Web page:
I’ve been delaying the inevitable for years now. Decades, if we’re being honest. And for all of the oversharing I regularly do in this column, I’ve been avoiding the elephant in the room for too long. So I’m just going to say it. Ready? Here it is: I’m going gray.
So what’s the big deal, you’re asking? There isn’t. I spotted my first grays when I was in middle school, and though they were a small but growing minority, they were easy to ignore. I always knew that one day I’d have to do something about them, and one day finally showed up about six months ago when I spotted the beginnings of a Cruella de Vil streak springing up from my hairline. But still, it took me six months to come to terms with the idea of hair color. Why? Honestly I have no idea, but I do know that I have a paralyzing fear of commitment when it comes to dyeing my hair. I’m pretty good at committing to other things: healthy eating, sending birthday gifts on time, keeping the ‘80s alive in my clothing and lifestyle choices. But for some reason, even though I make bi-monthly trips to the nail salon, being tied to a hair salon every five weeks has always seemed more daunting than I can handle, despite the fact that 95% of the women I know (and quite a lot of men, too) color their hair.
In this six months between realizing that my Cruella streak needed attention and my taking action to fix it, I came to terms with a hard truth – it wasn’t that I needed to dye my hair that bothered me, it was that “some day” was finally here, that I was at a point in my life when I was starting to hit my “some days.” I’m lucky, though. I made it to 34. I have friends my age who have been coloring for ten or more years.
When I sat down in Nora Castrignano’s chair at 43 East, the stylish salon off Wickenden Street that opened earlier this year, she asked me what I wanted to do. “I don’t know,” I said, waiting for her to notice the 101 Dalmatians situation on top of my head. “Maybe there’s… something you can do about all this gray.” I explained my hesitations to her – that I didn’t want to deal with roots in a month, that I was worried about changing the texture of my curls, that I didn’t want to lose the natural highlight in my hair. “You won’t,” Nora said confidently. “I can do an exact color match, and just do those roots and the actual gray strands. You won’t even notice a change to most of your hair. The dye won’t touch it. And it will fade gradually, so you won’t have an abrupt line.” It was all the right things. So she poured me a glass of wine (hey, it was almost five o’clock) and went to work.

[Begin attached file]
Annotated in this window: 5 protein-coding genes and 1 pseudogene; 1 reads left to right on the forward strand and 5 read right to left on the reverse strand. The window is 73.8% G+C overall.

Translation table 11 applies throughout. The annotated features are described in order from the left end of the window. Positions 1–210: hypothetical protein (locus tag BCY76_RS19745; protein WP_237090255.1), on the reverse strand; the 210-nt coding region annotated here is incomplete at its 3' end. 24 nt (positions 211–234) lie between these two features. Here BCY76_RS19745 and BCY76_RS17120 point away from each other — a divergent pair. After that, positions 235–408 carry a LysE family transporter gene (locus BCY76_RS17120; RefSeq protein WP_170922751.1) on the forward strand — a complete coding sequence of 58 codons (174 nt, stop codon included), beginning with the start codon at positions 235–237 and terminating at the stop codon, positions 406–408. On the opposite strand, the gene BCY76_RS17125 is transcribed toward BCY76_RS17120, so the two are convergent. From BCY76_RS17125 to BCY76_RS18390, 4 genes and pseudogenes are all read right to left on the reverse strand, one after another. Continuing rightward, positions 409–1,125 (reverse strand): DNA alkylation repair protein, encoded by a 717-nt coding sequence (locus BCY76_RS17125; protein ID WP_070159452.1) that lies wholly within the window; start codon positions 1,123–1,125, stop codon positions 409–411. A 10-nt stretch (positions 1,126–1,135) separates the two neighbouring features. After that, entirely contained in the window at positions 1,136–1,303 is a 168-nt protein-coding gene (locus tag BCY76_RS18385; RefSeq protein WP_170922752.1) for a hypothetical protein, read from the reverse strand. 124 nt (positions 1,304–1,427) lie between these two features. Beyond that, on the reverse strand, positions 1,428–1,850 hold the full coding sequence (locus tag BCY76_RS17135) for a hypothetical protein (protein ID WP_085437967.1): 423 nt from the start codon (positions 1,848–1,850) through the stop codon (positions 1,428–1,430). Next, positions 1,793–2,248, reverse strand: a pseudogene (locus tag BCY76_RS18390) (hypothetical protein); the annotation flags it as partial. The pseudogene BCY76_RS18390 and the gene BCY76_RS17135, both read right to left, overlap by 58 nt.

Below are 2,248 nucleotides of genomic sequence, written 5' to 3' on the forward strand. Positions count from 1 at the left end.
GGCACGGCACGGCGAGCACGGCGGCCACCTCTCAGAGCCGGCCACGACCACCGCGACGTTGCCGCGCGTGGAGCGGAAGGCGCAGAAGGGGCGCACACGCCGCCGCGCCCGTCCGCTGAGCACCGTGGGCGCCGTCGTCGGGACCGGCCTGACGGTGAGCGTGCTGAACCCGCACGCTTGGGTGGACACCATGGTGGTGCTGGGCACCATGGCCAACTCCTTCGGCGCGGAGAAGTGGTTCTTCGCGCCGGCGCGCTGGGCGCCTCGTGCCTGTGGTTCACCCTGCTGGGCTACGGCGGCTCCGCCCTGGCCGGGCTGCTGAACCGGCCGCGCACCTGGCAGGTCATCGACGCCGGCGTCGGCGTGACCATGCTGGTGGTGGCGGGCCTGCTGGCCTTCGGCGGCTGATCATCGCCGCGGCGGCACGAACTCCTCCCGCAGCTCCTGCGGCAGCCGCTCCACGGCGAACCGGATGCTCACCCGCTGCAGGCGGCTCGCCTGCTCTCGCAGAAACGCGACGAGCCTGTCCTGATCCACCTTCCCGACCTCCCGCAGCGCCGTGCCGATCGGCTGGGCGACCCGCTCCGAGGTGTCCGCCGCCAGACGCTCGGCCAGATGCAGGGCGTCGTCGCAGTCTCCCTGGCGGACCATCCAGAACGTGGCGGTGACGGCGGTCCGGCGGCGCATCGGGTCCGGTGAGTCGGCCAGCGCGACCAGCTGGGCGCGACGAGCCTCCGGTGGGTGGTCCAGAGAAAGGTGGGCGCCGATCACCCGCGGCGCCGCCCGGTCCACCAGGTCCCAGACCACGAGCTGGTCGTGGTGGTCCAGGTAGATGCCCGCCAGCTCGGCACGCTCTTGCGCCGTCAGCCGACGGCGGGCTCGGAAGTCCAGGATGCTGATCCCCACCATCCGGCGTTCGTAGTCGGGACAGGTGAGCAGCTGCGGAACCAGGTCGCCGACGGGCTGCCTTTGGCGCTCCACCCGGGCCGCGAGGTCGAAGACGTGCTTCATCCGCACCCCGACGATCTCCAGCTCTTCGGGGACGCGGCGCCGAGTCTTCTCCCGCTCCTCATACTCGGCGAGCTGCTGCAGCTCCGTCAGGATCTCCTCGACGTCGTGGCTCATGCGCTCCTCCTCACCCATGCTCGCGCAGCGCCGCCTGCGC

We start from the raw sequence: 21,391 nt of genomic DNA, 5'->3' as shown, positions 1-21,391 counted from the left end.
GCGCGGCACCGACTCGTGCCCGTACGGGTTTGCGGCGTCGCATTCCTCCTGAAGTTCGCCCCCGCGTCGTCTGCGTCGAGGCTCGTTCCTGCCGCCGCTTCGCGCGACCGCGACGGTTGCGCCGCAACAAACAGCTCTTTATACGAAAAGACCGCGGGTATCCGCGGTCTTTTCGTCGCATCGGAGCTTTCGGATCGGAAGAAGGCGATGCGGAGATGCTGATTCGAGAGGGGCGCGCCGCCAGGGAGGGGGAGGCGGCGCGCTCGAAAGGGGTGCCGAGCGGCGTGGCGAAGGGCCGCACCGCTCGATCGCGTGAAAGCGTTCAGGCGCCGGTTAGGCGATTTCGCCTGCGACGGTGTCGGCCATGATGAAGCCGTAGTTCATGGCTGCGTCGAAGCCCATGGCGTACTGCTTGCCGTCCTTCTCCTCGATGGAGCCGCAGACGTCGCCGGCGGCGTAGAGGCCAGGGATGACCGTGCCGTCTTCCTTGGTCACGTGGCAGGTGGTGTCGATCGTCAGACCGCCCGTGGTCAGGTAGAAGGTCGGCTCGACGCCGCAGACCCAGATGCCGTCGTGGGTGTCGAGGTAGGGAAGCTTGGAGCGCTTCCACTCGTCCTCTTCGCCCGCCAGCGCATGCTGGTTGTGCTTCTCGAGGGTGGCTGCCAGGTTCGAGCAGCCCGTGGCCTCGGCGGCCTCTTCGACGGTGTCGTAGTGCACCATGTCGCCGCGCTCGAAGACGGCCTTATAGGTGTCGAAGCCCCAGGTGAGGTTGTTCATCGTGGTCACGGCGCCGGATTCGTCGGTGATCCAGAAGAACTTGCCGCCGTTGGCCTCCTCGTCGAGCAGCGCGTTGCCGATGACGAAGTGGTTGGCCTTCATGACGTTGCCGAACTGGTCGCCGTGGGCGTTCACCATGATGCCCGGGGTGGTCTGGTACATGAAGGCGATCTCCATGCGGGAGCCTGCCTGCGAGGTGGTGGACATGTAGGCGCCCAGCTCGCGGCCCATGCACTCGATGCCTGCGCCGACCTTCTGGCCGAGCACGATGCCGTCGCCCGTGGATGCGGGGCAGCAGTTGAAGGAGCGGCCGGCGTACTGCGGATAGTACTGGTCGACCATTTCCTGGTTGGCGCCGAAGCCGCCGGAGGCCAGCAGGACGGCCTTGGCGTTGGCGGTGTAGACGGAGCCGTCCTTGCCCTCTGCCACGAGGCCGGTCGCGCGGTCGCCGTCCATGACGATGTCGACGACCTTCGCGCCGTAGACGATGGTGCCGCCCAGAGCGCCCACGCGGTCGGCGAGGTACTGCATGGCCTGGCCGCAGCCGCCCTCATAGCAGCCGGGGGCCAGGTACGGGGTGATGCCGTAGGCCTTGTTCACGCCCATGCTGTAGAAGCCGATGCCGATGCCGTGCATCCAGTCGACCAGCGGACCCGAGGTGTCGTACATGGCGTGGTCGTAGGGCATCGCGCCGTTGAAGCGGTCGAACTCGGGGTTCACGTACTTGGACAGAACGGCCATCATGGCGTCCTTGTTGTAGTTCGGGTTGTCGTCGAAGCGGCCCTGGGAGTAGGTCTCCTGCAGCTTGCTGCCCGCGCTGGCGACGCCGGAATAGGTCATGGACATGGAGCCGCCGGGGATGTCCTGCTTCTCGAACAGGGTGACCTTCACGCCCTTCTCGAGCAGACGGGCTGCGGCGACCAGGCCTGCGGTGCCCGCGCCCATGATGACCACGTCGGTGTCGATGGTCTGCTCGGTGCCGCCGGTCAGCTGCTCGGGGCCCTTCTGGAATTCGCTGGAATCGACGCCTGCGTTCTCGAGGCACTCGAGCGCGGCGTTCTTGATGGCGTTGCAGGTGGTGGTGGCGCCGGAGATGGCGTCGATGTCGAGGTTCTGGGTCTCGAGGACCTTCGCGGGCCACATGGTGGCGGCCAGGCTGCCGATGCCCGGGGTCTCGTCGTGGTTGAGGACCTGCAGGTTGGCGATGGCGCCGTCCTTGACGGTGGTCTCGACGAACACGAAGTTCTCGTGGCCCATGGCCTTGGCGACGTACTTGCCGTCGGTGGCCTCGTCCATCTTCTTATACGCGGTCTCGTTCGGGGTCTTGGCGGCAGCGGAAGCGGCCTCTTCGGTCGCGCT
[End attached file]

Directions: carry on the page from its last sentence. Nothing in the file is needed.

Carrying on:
Nora applied Milkshake Creative Colour to my hair, and told me about the salon. She and two of her coworkers, Shannon Raymond and Eduardo Marques, had been at a big salon that abruptly closed last year, and they made the decision (over the holidays, no less) to go in on a new place themselves. 43 East is a gorgeous space, with bright, glossy turquoise floors and huge windows that looked onto East Street in upper Fox Point, letting in the fall sunlight and making the whole place sparkle.
When the color was set, Nora washed my hair with Neuma shampoo and conditioner, which is sulfate free (good for color), paraben, fragrance and carcinogen free (good for your health), and free of environmental pollutants and made with recycled materials (good for life as we know it). She gave me a cut that kept my general shape, which I asked for, but reworked the interior structure of the cut. “This is going to look similar, but feel a lot lighter and easier to manage,” she promised. A little bit of Milkshake Leave In Conditioning Mousse and Redken Ringlet, and I was ready to go. Usually, when I go curly after a cut, I need to plan on going home for the night. Most stylists can’t style my curls well, and I’m left with a puffball or crunchy worms on top of my head. That day was one of the only times I’ve ever left a salon looking ready for the evening. And the color? Completely fine. No one even noticed – which is exactly what I was hoping for.
43 East Salon
43 East Street